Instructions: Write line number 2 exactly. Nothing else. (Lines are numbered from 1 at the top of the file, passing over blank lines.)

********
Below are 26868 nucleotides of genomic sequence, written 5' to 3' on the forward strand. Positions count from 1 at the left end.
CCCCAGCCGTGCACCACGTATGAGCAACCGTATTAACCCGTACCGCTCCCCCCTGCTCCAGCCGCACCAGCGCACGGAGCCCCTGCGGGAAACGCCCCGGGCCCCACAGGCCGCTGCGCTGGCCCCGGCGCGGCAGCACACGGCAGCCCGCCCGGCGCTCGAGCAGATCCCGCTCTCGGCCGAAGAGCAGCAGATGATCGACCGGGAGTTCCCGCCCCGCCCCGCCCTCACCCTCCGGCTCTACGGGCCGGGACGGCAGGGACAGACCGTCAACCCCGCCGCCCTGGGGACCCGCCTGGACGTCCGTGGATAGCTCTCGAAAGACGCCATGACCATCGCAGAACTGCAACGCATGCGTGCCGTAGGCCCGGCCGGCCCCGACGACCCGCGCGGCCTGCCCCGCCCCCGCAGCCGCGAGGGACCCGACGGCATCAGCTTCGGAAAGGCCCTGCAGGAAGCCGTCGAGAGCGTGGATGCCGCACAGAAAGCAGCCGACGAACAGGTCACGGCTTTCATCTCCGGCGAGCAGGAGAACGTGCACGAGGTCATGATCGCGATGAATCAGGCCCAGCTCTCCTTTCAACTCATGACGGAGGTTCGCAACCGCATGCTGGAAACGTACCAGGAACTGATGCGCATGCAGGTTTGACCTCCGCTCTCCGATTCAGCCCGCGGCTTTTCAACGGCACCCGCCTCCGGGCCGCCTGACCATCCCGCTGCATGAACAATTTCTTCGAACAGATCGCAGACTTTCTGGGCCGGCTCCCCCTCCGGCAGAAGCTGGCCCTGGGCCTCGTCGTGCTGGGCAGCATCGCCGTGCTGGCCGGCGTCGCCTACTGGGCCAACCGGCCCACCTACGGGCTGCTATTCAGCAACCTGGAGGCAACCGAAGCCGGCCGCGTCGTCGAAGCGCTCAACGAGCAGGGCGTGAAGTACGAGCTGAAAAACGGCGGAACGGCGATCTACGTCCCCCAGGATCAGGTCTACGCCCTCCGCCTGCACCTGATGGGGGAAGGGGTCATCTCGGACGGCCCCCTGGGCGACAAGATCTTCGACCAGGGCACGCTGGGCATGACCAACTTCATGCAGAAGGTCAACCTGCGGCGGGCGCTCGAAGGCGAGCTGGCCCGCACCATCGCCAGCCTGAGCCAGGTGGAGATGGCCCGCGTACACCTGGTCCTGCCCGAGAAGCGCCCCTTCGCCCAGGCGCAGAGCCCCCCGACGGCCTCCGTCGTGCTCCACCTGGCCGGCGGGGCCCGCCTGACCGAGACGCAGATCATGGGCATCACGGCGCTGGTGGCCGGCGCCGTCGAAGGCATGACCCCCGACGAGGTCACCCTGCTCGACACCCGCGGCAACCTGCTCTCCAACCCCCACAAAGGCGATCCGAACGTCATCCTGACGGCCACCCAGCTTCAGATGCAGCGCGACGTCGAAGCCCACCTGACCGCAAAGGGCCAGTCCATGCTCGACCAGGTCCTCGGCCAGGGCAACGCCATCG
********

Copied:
CCCCAGCCGTGCACCACGTATGAGCAACCGTATTAACCCGTACCGCTCCCCCCTGCTCCAGCCGCACCAGCGCACGGAGCCCCTGCGGGAAACGCCCCGGGCCCCACAGGCCGCTGCGCTGGCCCCGGCGCGGCAGCACACGGCAGCCCGCCCGGCGCTCGAGCAGATCCCGCTCTCGGCCGAAGAGCAGCAGATGATCGACCGGGAGTTCCCGCCCCGCCCCGCCCTCACCCTCCGGCTCTACGGGCCGGGACGGCAGGGACAGACCGTCAACCCCGCCGCCCTGGGGACCCGCCTGGACGTCCGTGGATAGCTCTCGAAAGACGCCATGACCATCGCAGAACTGCAACGCATGCGTGCCGTAGGCCCGGCCGGCCCCGACGACCCGCGCGGCCTGCCCCGCCCCCGCAGCCGCGAGGGACCCGACGGCATCAGCTTCGGAAAGGCCCTGCAGGAAGCCGTCGAGAGCGTGGATGCCGCACAGAAAGCAGCCGACGAACAGGTCACGGCTTTCATCTCCGGCGAGCAGGAGAACGTGCACGAGGTCATGATCGCGATGAATCAGGCCCAGCTCTCCTTTCAACTCATGACGGAGGTTCGCAACCGCATGCTGGAAACGTACCAGGAACTGATGCGCATGCAGGTTTGACCTCCGCTCTCCGATTCAGCCCGCGGCTTTTCAACGGCACCCGCCTCCGGGCCGCCTGACCATCCCGCTGCATGAACAATTTCTTCGAACAGATCGCAGACTTTCTGGGCCGGCTCCCCCTCCGGCAGAAGCTGGCCCTGGGCCTCGTCGTGCTGGGCAGCATCGCCGTGCTGGCCGGCGTCGCCTACTGGGCCAACCGGCCCACCTACGGGCTGCTATTCAGCAACCTGGAGGCAACCGAAGCCGGCCGCGTCGTCGAAGCGCTCAACGAGCAGGGCGTGAAGTACGAGCTGAAAAACGGCGGAACGGCGATCTACGTCCCCCAGGATCAGGTCTACGCCCTCCGCCTGCACCTGATGGGGGAAGGGGTCATCTCGGACGGCCCCCTGGGCGACAAGATCTTCGACCAGGGCACGCTGGGCATGACCAACTTCATGCAGAAGGTCAACCTGCGGCGGGCGCTCGAAGGCGAGCTGGCCCGCACCATCGCCAGCCTGAGCCAGGTGGAGATGGCCCGCGTACACCTGGTCCTGCCCGAGAAGCGCCCCTTCGCCCAGGCGCAGAGCCCCCCGACGGCCTCCGTCGTGCTCCACCTGGCCGGCGGGGCCCGCCTGACCGAGACGCAGATCATGGGCATCACGGCGCTGGTGGCCGGCGCCGTCGAAGGCATGACCCCCGACGAGGTCACCCTGCTCGACACCCGCGGCAACCTGCTCTCCAACCCCCACAAAGGCGATCCGAACGTCATCCTGACGGCCACCCAGCTTCAGATGCAGCGCGACGTCGAAGCCCACCTGACCGCAAAGGGCCAGTCCATGCTCGACCAGGTCCTCGGCCAGGGCAACGCCATCG